Saudi Arabia and the United Arab Emirates are among the biggest customers of artificial intelligence chips made by Nvidia in the last six months. According to a report by the Financial Times on Monday night, more than 3,000 chips at a price of $40,000 per unit will be transferred to Saudi Arabia alone for the development of a large language model (LLM) at the King Abdullah University of Science and Technology (KAUST), or a total budget of $120 million for the establishment of the Saudi model.
Beyond that, the United Arab Emirates also wants to be part of the artificial intelligence race and to that end the Emirates have purchased thousands of chips for a local language model known as Falcon, developed at the Technological Innovation Institute in Abu Dhabi.
This move is the result of an insight reached by the rulers of the Gulf and Saudi Arabia - to be independent on the ground and not dependent on the goodwill of Washington or the self-interested embrace of Beijing. But that doesn't stop them from using American hardware and Chinese manpower. Nvidia is American and most of the AI researchers involved in the local developments are Chinese.
"The United Arab Emirates has made a decision to control and own the computing technology and the talent needed to operate it. More importantly, they have the capital required to implement the move, they have the energy sources and they are trying to attract the leading talents in the field to them," said a source close to the Emirate's AI moves.
The race for Nvidia chips makes the company an important strategic asset for the American and global economy. According to estimates, it is expected to sell about 550,000 chips in 2023, mainly to the American market. However, a significant number of those chips will also reach foreign countries and probably even China.
The increasing demands on its chips to develop large language models (LLMs) make each version upgrade a business bonanza for the company. To visualize the numbers, consider that training the language model GPT-3, the predecessor of GPT-4, required about 1,024 A100 chips and a month of computational work. That is, as language models become more sophisticated, they require more and more chips for their training.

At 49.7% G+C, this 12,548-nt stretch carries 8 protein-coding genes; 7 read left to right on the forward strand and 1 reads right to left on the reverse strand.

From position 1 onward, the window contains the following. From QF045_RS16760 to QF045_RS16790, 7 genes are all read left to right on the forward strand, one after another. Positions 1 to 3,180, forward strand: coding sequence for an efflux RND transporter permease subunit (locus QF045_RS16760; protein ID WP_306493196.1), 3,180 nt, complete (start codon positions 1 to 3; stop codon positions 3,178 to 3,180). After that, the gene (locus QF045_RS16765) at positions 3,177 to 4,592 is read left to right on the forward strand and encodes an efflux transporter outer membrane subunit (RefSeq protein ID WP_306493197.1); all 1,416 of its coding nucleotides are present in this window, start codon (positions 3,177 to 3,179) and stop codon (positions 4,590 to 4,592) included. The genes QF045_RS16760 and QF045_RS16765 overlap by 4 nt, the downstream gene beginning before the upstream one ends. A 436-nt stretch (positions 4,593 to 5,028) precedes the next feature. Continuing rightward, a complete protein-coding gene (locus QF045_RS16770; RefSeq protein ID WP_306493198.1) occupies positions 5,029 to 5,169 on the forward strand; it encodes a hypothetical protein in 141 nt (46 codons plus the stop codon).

Saudi Arabia, for example, already has 200 A100 chips and plan to build a supercomputer there called "Shaheen 3." The latter will be powered by about 700 Grace Hopper Superchips - Nvidia's latest superchip, which also includes a great deal of Israeli technology and was developed in Yokneam. These chips are also intended to be used for the development and training of language models, but not only.
Most of the researchers working on these developments in Saudi Arabia are Chinese. It is not clear to what extent the Arab country cooperates with China on this issue, however. Beijing is apparently very interested in this, since its researchers who study American technologies will be able to assist in the development of parallel chips in China.
Another problem arising from the involvement of Saudi Arabia, the United Arab Emirates and China in AI developments is the fear that they will not really apply the rules of ethics or reasonable protections to the technologies they develop. But that doesn't stop venture capital funds and leading investors such as Marc Andreessen from trying to participate in the development.
It is not clear how many foreign investors are participating in this, however. What is certain is that the Saudi and Emirati venture capital funds are fully involved in this. In any case, the dubious legacy of Saudi Arabia and the Gulf countries in ignoring human rights, for example the case of Jamal Khashoggi, the Washington Post journalist and opponent of the Saudi regime who was murdered on the orders of the Saudi authorities in Turkey.
"Journalists and regime opponents are common targets for these governments (Saudi Arabia and the United Arab Emirates)," according to Iverna McGowan, director of the European branch of the Center for Democracy and Technology. "If you combine this with the known capabilities of discrimination and the increased surveillance that they allow – this is a scary thought."
The Saudis and the Emirates do not hesitate to look for talents and technologies wherever possible –- whether they are startups or well-known companies. Testimonies of senior officials in the field of proposals received from these parties are very generous financially.
On one hand, the US is very happy with the rising business of Nvidia, Intel and others. But on the other hand, it is very worried about China's attempts to circumvent the restrictions on the sales of these chips. Now it also has to juggle the Arab allies who do not really consider Washington's demands. There is no doubt that some American exports may spill over to third-party factors.
Israel should also be concerned by these moves. While the country has already initiated the establishment of a local supercomputer as well as the promotion of artificial intelligence technologies, the new budgets presented by the Ministry of Innovation headed by Ofir Akunis are far from the resources of the Gulf countries.